Before the new assessment was approved, there were concerns raised about overlapping services and the potential for city employees to lose their jobs. Rawson said that isn’t the case. H20 and Block by Block help city crews and so far the relationship has been working. The job is just too big to do it alone.

“When you have a 20-room house, it’s easier to clean with five people than with one,” Bryan said.

Officials with City Hall could not be reach for comment.

Not only is Bayside having to prove itself to City Hall, but now more than ever property owners are demanding results since they are paying more.

“We are constantly going to have to prove to them what we are doing makes sense and that we are spending their money wisely,” Rawson said.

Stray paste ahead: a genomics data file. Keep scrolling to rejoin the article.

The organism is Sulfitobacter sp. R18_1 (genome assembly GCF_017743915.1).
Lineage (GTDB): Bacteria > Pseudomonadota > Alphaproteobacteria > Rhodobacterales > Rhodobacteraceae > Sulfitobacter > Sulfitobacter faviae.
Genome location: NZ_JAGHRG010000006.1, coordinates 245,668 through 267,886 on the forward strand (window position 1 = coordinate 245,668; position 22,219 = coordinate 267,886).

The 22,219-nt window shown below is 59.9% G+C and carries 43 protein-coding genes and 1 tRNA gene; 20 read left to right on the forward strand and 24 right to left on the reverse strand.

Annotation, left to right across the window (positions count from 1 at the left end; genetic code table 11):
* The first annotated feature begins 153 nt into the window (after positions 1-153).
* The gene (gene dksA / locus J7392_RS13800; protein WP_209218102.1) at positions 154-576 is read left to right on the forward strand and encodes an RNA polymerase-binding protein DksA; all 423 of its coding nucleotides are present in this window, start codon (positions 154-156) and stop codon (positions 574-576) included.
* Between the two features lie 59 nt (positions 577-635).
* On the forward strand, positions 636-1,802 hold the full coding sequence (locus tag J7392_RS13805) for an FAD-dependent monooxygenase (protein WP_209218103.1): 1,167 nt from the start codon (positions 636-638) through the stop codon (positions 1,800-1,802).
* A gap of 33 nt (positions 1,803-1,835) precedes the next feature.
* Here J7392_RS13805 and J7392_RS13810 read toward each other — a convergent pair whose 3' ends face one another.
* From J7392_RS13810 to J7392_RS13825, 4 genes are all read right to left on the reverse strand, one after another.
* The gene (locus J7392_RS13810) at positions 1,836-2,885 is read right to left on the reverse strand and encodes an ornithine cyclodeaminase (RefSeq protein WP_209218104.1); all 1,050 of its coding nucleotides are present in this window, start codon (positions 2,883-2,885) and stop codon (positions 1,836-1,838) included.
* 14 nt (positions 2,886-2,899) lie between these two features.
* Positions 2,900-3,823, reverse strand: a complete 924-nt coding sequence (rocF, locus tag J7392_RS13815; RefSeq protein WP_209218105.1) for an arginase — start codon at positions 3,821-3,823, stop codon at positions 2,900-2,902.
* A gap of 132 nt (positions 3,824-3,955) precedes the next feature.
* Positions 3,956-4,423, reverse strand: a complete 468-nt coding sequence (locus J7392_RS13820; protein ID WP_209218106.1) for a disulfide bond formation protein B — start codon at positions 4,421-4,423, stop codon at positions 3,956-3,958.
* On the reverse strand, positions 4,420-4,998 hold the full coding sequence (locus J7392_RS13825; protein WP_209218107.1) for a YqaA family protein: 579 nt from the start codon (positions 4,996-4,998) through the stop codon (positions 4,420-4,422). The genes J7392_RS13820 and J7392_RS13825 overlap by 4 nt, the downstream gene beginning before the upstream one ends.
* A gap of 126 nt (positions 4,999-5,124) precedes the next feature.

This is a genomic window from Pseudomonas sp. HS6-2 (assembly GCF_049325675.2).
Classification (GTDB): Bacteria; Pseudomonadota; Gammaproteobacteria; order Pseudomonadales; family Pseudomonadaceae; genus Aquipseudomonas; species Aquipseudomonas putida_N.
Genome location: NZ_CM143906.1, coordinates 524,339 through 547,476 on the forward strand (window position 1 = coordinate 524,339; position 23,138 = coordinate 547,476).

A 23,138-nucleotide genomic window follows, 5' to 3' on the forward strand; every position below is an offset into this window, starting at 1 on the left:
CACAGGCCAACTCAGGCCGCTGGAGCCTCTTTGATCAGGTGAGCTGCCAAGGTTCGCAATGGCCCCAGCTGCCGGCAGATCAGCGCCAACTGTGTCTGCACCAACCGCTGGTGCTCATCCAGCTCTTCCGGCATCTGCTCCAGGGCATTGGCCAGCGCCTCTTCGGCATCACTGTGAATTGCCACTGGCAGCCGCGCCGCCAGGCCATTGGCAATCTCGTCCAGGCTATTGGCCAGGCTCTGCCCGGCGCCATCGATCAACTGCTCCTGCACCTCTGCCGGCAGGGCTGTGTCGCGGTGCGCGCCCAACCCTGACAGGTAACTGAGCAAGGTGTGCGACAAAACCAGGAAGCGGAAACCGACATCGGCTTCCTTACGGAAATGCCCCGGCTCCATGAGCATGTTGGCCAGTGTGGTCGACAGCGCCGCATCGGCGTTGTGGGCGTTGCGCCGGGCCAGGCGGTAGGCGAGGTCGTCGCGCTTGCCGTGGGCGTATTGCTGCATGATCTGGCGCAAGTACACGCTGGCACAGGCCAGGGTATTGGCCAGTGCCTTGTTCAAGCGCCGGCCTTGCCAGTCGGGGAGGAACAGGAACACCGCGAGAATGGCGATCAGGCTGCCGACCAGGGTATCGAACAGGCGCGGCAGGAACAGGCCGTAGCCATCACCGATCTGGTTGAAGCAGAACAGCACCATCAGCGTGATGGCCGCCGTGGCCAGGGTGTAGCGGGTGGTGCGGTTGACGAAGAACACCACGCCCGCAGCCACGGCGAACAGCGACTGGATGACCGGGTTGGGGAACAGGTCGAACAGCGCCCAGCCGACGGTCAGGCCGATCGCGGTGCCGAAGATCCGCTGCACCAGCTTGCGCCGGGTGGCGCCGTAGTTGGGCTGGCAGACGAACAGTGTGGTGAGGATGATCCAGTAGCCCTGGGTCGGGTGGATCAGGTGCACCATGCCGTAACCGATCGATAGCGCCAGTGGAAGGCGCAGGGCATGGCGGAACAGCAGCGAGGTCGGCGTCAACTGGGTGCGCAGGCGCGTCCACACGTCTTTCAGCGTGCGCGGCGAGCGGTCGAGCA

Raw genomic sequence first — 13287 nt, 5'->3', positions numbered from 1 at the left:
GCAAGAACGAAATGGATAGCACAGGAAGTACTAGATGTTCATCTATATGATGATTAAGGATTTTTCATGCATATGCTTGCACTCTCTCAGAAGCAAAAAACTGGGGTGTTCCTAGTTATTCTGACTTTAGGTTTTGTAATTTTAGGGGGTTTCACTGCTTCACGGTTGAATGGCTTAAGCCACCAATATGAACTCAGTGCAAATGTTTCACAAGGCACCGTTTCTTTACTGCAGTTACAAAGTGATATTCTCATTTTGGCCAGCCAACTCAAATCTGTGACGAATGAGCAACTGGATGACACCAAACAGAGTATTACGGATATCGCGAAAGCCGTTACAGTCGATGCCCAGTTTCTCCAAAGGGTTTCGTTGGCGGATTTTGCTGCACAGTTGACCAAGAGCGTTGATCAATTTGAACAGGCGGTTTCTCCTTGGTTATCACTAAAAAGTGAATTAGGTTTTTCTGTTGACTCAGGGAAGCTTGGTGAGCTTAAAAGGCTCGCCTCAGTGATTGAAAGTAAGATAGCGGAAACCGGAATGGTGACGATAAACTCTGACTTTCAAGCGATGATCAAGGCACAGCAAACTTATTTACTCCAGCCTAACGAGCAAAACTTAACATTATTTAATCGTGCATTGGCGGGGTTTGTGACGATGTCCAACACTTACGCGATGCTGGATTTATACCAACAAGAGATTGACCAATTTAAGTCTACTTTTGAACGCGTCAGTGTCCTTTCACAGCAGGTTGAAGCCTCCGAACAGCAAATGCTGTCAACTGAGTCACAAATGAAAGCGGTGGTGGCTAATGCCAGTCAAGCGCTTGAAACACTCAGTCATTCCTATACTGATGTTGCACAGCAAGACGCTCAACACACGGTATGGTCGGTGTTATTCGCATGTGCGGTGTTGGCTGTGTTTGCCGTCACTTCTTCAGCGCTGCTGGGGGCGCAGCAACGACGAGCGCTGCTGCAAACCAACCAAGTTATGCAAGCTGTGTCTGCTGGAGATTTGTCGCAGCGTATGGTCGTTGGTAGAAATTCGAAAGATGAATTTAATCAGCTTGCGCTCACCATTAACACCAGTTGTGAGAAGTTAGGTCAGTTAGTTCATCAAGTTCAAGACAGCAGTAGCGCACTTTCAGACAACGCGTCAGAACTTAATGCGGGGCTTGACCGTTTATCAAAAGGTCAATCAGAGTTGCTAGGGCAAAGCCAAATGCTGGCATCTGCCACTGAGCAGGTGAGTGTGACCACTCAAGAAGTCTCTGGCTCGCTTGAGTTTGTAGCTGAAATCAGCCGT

It will be challenging to change perceptions after so many years, Rawson admits, and judging from a few comments from visitors, she’s right. While some said they had noticed a difference while leaving Parking Structure 4, others could not and still felt the structure needed work.

“I can still smell [pee],” said Jeff N., who is a frequent visitor to the Third Street Promenade. “It’s the same … I think it can be improved. I feel like the bathrooms and the lobby areas are a bit messy.”

Robert Oppel had a different opinion.

“Yes, actually, I have noticed the crew with mops doing the stairwell,” he said. “Compared to other structures, this is very nice.”

Bayside is currently developing benchmarks to measure its progress. Rawson urges residents and visitors to check out Structure 4 and compare it to others to see the changes made.

“We have a lot to provide, especially in these difficult economic times, so it is our intention to not only keep up this pace, but to exceed people’s expectations as often as possible,” Rawson said.

And that includes sticker removal.